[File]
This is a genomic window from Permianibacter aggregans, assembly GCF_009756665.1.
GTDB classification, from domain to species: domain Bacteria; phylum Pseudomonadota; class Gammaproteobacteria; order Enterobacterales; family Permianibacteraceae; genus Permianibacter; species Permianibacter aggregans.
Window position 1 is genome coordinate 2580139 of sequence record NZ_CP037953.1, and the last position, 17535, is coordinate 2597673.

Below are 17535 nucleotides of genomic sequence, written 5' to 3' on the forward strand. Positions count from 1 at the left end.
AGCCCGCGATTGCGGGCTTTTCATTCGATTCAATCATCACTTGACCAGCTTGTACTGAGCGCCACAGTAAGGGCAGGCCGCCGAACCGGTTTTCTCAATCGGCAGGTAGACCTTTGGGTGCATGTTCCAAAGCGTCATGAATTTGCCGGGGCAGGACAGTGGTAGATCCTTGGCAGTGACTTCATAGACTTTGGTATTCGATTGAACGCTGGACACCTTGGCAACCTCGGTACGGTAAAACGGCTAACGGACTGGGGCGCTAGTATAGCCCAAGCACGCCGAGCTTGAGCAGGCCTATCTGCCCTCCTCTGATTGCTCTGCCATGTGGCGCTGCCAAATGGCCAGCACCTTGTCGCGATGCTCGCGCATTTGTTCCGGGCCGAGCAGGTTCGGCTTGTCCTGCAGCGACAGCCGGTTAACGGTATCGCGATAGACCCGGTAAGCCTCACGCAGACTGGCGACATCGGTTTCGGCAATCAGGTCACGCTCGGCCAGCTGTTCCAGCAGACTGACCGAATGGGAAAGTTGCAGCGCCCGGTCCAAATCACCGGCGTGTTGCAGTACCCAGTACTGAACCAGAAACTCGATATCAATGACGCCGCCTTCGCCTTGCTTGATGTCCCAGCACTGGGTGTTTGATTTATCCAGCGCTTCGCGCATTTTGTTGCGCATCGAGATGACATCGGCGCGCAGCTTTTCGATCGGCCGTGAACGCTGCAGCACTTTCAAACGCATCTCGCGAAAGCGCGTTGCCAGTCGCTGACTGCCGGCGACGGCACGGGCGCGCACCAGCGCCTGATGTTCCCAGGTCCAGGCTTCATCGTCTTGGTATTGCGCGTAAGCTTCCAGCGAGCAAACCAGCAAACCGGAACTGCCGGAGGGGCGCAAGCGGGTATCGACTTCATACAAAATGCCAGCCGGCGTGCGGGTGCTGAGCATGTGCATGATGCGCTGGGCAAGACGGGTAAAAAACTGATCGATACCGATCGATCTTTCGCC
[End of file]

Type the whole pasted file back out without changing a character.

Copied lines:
This is a genomic window from Permianibacter aggregans, assembly GCF_009756665.1.
GTDB classification, from domain to species: domain Bacteria; phylum Pseudomonadota; class Gammaproteobacteria; order Enterobacterales; family Permianibacteraceae; genus Permianibacter; species Permianibacter aggregans.
Window position 1 is genome coordinate 2580139 of sequence record NZ_CP037953.1, and the last position, 17535, is coordinate 2597673.

Below are 17535 nucleotides of genomic sequence, written 5' to 3' on the forward strand. Positions count from 1 at the left end.
AGCCCGCGATTGCGGGCTTTTCATTCGATTCAATCATCACTTGACCAGCTTGTACTGAGCGCCACAGTAAGGGCAGGCCGCCGAACCGGTTTTCTCAATCGGCAGGTAGACCTTTGGGTGCATGTTCCAAAGCGTCATGAATTTGCCGGGGCAGGACAGTGGTAGATCCTTGGCAGTGACTTCATAGACTTTGGTATTCGATTGAACGCTGGACACCTTGGCAACCTCGGTACGGTAAAACGGCTAACGGACTGGGGCGCTAGTATAGCCCAAGCACGCCGAGCTTGAGCAGGCCTATCTGCCCTCCTCTGATTGCTCTGCCATGTGGCGCTGCCAAATGGCCAGCACCTTGTCGCGATGCTCGCGCATTTGTTCCGGGCCGAGCAGGTTCGGCTTGTCCTGCAGCGACAGCCGGTTAACGGTATCGCGATAGACCCGGTAAGCCTCACGCAGACTGGCGACATCGGTTTCGGCAATCAGGTCACGCTCGGCCAGCTGTTCCAGCAGACTGACCGAATGGGAAAGTTGCAGCGCCCGGTCCAAATCACCGGCGTGTTGCAGTACCCAGTACTGAACCAGAAACTCGATATCAATGACGCCGCCTTCGCCTTGCTTGATGTCCCAGCACTGGGTGTTTGATTTATCCAGCGCTTCGCGCATTTTGTTGCGCATCGAGATGACATCGGCGCGCAGCTTTTCGATCGGCCGTGAACGCTGCAGCACTTTCAAACGCATCTCGCGAAAGCGCGTTGCCAGTCGCTGACTGCCGGCGACGGCACGGGCGCGCACCAGCGCCTGATGTTCCCAGGTCCAGGCTTCATCGTCTTGGTATTGCGCGTAAGCTTCCAGCGAGCAAACCAGCAAACCGGAACTGCCGGAGGGGCGCAAGCGGGTATCGACTTCATACAAAATGCCAGCCGGCGTGCGGGTGCTGAGCATGTGCATGATGCGCTGGGCAAGACGGGTAAAAAACTGATCGATACCGATCGATCTTTCGCC